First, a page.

On September 26, 2022, the Speaker Andreas Norlén (nominated by the Moderates with support of the Christian Democrats (KD), Liberals (L) and Swedish Democrats (SD)) was elected using the acclamation method. There was no other nominee from the other parties of parliament. This will be Norlén’s second term as speaker. He has enjoyed wide-spread support from Parliament and the public at large, especially for the work that he carried out during the 2018 and 2021 government formation processes. He became a household name following the long government formation process of 2018 (134 days) where he invited all party leaders for one-on-one Swedish fika sessions with pastries from the Riksdag cafeteria, and one party leader brought home-made cinnamon buns. Norlén was elected Jurist of the year in 2019.

The current first vice speaker Kenneth Forslund (nominated by the Social Democrats) was also elected using the acclamation method without an opposing nominee.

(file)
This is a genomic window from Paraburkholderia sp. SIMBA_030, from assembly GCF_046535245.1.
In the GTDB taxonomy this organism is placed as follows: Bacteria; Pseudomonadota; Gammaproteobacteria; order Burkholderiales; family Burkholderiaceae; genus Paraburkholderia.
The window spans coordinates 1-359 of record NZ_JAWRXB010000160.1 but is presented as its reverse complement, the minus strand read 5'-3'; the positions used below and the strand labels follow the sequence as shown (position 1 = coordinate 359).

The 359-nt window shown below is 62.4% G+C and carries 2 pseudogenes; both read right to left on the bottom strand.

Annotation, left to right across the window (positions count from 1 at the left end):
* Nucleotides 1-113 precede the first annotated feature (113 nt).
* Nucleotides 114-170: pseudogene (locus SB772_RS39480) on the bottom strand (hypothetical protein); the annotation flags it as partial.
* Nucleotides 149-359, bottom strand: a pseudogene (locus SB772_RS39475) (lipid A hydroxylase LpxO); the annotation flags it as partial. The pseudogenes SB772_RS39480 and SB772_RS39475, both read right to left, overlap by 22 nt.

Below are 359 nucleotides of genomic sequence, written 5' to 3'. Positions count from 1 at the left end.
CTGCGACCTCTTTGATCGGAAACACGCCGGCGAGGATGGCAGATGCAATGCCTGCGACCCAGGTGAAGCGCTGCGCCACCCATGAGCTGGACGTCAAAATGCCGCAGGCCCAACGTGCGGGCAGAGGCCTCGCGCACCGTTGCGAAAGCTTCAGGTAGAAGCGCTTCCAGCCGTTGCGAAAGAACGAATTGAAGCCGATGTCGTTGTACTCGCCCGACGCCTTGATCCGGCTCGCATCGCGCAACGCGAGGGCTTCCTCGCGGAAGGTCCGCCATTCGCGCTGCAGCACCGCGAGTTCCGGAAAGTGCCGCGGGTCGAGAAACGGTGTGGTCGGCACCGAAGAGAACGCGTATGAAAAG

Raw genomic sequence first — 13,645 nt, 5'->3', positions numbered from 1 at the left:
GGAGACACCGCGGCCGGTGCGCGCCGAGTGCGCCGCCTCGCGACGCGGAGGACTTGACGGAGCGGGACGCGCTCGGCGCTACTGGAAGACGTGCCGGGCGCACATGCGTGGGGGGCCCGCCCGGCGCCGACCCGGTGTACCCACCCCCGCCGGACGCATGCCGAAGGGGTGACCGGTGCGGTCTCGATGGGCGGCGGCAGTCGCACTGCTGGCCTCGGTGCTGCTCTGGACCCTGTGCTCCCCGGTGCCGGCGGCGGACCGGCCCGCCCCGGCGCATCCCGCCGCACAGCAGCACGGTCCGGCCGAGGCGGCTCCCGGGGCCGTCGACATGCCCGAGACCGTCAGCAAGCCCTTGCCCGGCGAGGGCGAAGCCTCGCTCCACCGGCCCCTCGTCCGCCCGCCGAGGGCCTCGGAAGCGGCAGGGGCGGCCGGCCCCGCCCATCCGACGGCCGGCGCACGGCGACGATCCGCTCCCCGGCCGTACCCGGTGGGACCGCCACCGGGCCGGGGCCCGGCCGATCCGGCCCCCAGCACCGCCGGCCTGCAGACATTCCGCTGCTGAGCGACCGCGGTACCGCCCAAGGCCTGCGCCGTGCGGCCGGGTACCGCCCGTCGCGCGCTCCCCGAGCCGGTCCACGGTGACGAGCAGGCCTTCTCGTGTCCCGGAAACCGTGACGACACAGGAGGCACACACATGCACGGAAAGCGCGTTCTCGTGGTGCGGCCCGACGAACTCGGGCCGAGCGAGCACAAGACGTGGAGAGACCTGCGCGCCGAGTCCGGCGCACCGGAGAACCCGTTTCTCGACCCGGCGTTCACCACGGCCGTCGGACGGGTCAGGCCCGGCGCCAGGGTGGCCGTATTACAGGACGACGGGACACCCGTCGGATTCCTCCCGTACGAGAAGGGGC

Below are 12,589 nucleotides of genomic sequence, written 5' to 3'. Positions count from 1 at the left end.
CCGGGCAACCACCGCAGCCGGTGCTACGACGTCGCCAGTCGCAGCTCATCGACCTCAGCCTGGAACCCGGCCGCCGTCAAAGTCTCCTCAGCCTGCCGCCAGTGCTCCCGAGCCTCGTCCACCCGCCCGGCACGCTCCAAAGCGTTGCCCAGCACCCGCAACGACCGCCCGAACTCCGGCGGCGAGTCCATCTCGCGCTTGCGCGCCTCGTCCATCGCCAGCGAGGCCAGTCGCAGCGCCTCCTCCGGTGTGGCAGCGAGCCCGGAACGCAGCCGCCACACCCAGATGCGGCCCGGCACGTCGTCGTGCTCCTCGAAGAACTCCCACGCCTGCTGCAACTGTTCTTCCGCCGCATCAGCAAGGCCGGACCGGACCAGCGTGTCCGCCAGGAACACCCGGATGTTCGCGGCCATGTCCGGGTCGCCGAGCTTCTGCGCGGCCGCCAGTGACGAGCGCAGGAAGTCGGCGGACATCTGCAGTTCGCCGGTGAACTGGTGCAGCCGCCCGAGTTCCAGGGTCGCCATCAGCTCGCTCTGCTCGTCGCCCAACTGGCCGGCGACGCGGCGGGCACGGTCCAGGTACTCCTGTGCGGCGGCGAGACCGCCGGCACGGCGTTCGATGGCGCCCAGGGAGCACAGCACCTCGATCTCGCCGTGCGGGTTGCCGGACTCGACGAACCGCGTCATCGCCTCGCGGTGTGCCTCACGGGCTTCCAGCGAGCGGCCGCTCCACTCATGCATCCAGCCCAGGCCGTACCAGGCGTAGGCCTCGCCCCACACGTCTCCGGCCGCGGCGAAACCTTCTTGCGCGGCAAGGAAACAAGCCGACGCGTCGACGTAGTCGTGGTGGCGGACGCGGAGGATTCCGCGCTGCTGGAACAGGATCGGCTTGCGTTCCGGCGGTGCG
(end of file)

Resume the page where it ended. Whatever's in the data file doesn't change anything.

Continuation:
The second vice speaker position, however, received two nominations, one from the majority coalition (M, KD, L, and SD) and one from the Green Party (MP) (smallest party among the opposition block). Therefore, the vote had to proceed by the use of secret ballot.  In the first round, the majority nominee only received 173 of the 348 given votes, indicating that one of the 349 members of parliament had not voted. The MP-nominee got 49 votes (receiving support from at least 31 members from other parties). An additional 126 votes were blank. In the second round, 347 members voted, with 174 in favor of Julia Kronlind (SD), 47 in favor of Janine Alm Ericsson (MP), and 126 blank votes. Thus, a majority (174 to 173) voted in favor of Julia Kronlid (SD), and she was elected.

The third vice speaker post also saw two nominees, one from the Center Party and one from the Left Party. The Center Party and the Left Party have the same number of seats in parliament, effectively tying them for the position that regularly goes to the fourth largest party. While the Center Party and Left Party have the same number of seats in Parliament, the Left party received 0.04 % more of the popular vote (6,75% to 6,71%), technically making them the fourth largest party in the 2022 election. However, in the end, the Center Party nominee Kerstin Lundgren was successful in the third round and was elected as the third vice speaker.

Since 1971, only members of the Social Democrats (six persons over 30 years) and the Moderates (three persons over 15 years) have served as speaker.